Yes, I Went to Thailand. No, I Didn’t Ride an Elephant

Liam recounts his volunteering experience in Thailand and explores the shocking truth behind the commercial elephant industry. Please be advised, there are graphic descriptions and photos of animal cruelty in the following article. 

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Pin getting a trunk tickle

November 2015 was when Jele’s chains were cut and she was rescued from her life of exploitation as a working elephant in the logging and tourism industries of Thailand. Jele had been worked her entire life until she was seen as a drain on resources. It’s illegal to euthanise elephants in Thailand, so instead, she was chained to a tree and left to starve to death. This sadly is the final outcome for many elephants across Asia, though before we carry on with Jele’s story, let’s look at some background.

Humans have been using elephants for over 4000 years, mostly in logging and for transport, but also for use in shows and as begging animals/photo props. The global population of Asian Elephants is around 45000, having decreased by 50% over the last three generations. In Thailand, there are around 6500 elephants, over half of whom are in captivity, mostly for the purpose of tourism.

Last year, over a million Brits visited Thailand, many travelling to see elephants, and for as little as 600 Baht (≈£15) they can have the ‘Thailand experience’ and ride one. Searching ‘elephant trekking’ on tourism websites reveals many comments describing how “happy” elephants are to be ridden on and that visitors “witnessed [no signs of] abuse”. However, most mistreatment happens behind closed doors.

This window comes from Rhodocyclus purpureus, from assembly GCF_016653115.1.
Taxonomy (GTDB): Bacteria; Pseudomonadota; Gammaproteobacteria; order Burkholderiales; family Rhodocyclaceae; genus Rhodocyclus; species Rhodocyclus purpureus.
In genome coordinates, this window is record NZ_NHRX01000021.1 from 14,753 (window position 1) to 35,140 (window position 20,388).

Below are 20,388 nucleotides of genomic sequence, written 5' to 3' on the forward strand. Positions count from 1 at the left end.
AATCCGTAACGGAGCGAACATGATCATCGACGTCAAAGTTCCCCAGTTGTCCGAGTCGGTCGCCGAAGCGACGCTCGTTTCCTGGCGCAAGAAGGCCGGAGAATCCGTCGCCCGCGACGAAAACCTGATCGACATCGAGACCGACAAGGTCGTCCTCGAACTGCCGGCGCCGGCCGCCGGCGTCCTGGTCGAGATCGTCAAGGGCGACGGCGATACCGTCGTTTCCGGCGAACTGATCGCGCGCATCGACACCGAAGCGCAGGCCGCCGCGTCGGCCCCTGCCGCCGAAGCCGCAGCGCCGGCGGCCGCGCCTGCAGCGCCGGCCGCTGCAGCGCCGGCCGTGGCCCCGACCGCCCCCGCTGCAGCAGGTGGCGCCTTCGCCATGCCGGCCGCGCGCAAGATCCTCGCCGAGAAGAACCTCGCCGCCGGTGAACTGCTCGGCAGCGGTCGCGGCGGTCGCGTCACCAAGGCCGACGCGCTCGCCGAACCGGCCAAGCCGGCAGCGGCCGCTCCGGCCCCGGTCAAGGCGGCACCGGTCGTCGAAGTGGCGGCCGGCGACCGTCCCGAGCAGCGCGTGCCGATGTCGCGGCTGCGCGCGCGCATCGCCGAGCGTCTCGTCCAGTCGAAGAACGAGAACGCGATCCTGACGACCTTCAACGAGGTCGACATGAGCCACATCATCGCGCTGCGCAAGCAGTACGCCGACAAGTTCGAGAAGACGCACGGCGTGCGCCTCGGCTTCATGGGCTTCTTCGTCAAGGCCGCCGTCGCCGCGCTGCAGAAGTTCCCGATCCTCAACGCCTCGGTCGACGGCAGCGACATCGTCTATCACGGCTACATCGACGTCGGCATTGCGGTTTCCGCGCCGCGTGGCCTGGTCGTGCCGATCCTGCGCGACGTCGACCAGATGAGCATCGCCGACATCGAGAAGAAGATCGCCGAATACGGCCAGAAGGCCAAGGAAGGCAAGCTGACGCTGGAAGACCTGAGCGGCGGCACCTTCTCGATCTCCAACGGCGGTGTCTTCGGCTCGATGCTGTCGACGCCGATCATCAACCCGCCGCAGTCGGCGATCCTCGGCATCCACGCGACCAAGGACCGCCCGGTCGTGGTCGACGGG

Before any elephant can be ridden or used in the logging industry, it must first go through the Phajaan process. Also known as ‘the breaking of the spirit’, the process aims to make the elephant fear their owner so it will obey humans. Calves are either bred in trekking camps or captured from the wild, which usually involves killing their herd, and as such four to five wild elephants die as a result of one elephant captured for the tourism industry.

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This photo shows the true horror which some young elephants could face in the Phajaan process.

At the start of the Phajaan process, calves are put into small wooden cages with their trunks and legs bound with ropes. The process varies in duration, though often lasts for several months. Calves are deprived of food and water, being given the bare minimum needed to survive, and beaten with bullhooks by their mahouts (a person who works with and rides an elephant), an extreme example of negative reinforcement training. The calves which survive the process leave their cages psychologically different to when they entered them, demonstrating abnormal behaviours not seen in wild-living animals.  This relationship allows a mahout to exploit the elephant for commercial use and for most elephants this is their life until they die, working for as long as their mahout can profit from them. But for some, like Jele, this is luckily not where their story ends, and they get rescued by charitable organisations such as the Wildlife Friends Foundation Thailand (WFFT).